Ah, Frank Churchill. If I were forced to voice an area of dissatisfaction with Clueless (which, why would I ever be?), it would be that some of the characters in Emma who delight me with their dreadfulness are not adequately represented in Clueless. So much of Emma’s character in the books is informed by her trying to avoid being bored. She’s not as attentive to the Bates ladies as she ought to be because of how DAMN BORING they are:
“Thank you. You are very kind. Yes, next week. Every body is so surprized; and every body says the same obliging things. I am sure she will be as happy to see her friends at Highbury, as they can be to see her. Yes, Friday or Saturday; she cannot say which, because Colonel Campbell will be wanting the carriage himself one of those days. So very good of them to send her the whole way! But they always do, you know. Oh yes, Friday or Saturday next. That is what she writes about. That is the reason of her writing out of rule, as we call it; for, in the common course, we should not have heard from her before next Tuesday or Wednesday.”
A few paragraphs of this and you feel like
And that’s just from reading the conversation! Imagine sitting through it! I really feel for Emma when she visits the Bateses, or when Jane Fairfax visits her. Emma starts out with the best of intentions towards Jane Fairfax, but Jane is maddening to try to have a conversation with. Emma’s all “GUESS WHAT SURPRISE MARRIAGE IN TOWN,” and Jane won’t enter into it at all.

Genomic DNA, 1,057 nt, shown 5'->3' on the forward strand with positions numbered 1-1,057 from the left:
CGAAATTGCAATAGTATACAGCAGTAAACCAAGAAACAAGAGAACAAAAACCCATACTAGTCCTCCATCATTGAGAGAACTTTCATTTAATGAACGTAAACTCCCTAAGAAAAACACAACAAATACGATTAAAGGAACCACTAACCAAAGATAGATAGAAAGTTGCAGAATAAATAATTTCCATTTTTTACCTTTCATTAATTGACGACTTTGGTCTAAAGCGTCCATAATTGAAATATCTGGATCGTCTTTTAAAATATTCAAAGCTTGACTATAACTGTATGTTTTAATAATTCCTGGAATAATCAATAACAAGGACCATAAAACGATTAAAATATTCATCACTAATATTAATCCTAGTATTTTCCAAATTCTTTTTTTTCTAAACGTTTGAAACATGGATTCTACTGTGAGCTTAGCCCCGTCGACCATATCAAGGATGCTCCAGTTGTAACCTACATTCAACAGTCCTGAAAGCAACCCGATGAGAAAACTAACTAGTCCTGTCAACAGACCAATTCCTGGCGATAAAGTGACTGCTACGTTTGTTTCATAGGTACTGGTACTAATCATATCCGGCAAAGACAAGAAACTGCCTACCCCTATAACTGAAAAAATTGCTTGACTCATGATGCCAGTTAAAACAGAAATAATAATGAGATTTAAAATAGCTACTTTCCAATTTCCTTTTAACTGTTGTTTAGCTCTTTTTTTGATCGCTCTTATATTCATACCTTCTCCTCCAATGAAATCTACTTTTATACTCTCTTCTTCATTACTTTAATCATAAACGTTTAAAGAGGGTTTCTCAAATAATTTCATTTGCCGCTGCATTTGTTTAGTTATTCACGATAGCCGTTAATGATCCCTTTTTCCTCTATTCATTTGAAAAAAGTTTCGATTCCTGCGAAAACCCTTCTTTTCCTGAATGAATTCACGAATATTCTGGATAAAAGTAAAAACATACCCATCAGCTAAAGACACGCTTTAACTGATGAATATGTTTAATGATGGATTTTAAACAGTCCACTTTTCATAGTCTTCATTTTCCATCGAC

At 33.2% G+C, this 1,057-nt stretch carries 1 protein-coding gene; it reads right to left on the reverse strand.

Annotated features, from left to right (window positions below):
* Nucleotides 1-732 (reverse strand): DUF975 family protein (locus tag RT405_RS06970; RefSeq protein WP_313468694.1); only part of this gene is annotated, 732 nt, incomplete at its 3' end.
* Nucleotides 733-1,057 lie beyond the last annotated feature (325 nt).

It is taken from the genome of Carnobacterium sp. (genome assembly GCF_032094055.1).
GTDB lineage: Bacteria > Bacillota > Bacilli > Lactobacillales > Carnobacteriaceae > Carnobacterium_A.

As for Frank Churchill, I’m a hundred percent with Mr. Knightley on this one: Like most of the antic young men in Jane Austen’s books, this kid’s a dick. I had forgotten how mean he is about Jane Fairfax — I can’t imagine anything meaner than beginning his conversation about her to Emma by saying she’s sallow and sick-looking. If I were Jane Fairfax, I’d have kicked his ass to the curb. A guy who says this about the woman he secretly loves is a worthless guy.
“Thank you for rousing me,” he replied. “I believe I have been very rude; but really Miss Fairfax has done her hair in so odd a way—so very odd a way—that I cannot keep my eyes from her. I never saw any thing so outree!—Those curls!—This must be a fancy of her own.”
“Perhaps it is as well [the party ended],” said Frank Churchill, as he attended Emma to her carriage. “I must have asked Miss Fairfax, and her languid dancing would not have agreed with me, after your’s.
By contrast, Mr. Knightley, who I am liking so much better on this reread than I ever have before, displays his awesomeness by ordering a carriage for Jane Fairfax and the ladies Bates, and also by saying, “Surprizes are foolish things. The pleasure is not enhanced, and the inconvenience is often considerable.”
I’ll have more to say about Mrs. Elton in the third section of this readalong, but for now, I will just say that it’s nice to see Emma taking one of Mr. Knightley’s lectures to heart, and deciding to try to be nicer to Jane Fairfax:
“This is very true,” said she, “at least as far as relates to me, which was all that was meant—and it is very shameful.—Of the same age—and always knowing her—I ought to have been more her friend.—She will never like me now. I have neglected her too long. But I will shew her greater attention than I have done.”
Good for you, Emma! Way to grow as a person!